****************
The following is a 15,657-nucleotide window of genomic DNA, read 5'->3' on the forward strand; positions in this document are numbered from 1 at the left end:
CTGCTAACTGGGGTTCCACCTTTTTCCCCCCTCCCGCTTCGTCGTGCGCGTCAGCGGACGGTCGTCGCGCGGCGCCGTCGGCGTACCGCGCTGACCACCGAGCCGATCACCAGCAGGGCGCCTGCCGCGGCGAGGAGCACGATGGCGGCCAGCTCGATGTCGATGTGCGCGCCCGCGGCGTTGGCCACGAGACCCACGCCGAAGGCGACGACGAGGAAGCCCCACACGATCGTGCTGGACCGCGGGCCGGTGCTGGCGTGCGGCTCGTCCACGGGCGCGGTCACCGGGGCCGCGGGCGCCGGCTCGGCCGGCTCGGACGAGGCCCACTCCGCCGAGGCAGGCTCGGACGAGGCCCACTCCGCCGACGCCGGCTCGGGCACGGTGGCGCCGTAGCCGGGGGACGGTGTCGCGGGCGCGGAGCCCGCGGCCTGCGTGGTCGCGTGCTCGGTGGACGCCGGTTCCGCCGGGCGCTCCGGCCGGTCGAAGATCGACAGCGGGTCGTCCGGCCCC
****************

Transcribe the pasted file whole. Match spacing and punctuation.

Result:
The following is a 15,657-nucleotide window of genomic DNA, read 5'->3' on the forward strand; positions in this document are numbered from 1 at the left end:
CTGCTAACTGGGGTTCCACCTTTTTCCCCCCTCCCGCTTCGTCGTGCGCGTCAGCGGACGGTCGTCGCGCGGCGCCGTCGGCGTACCGCGCTGACCACCGAGCCGATCACCAGCAGGGCGCCTGCCGCGGCGAGGAGCACGATGGCGGCCAGCTCGATGTCGATGTGCGCGCCCGCGGCGTTGGCCACGAGACCCACGCCGAAGGCGACGACGAGGAAGCCCCACACGATCGTGCTGGACCGCGGGCCGGTGCTGGCGTGCGGCTCGTCCACGGGCGCGGTCACCGGGGCCGCGGGCGCCGGCTCGGCCGGCTCGGACGAGGCCCACTCCGCCGAGGCAGGCTCGGACGAGGCCCACTCCGCCGACGCCGGCTCGGGCACGGTGGCGCCGTAGCCGGGGGACGGTGTCGCGGGCGCGGAGCCCGCGGCCTGCGTGGTCGCGTGCTCGGTGGACGCCGGTTCCGCCGGGCGCTCCGGCCGGTCGAAGATCGACAGCGGGTCGTCCGGCCCC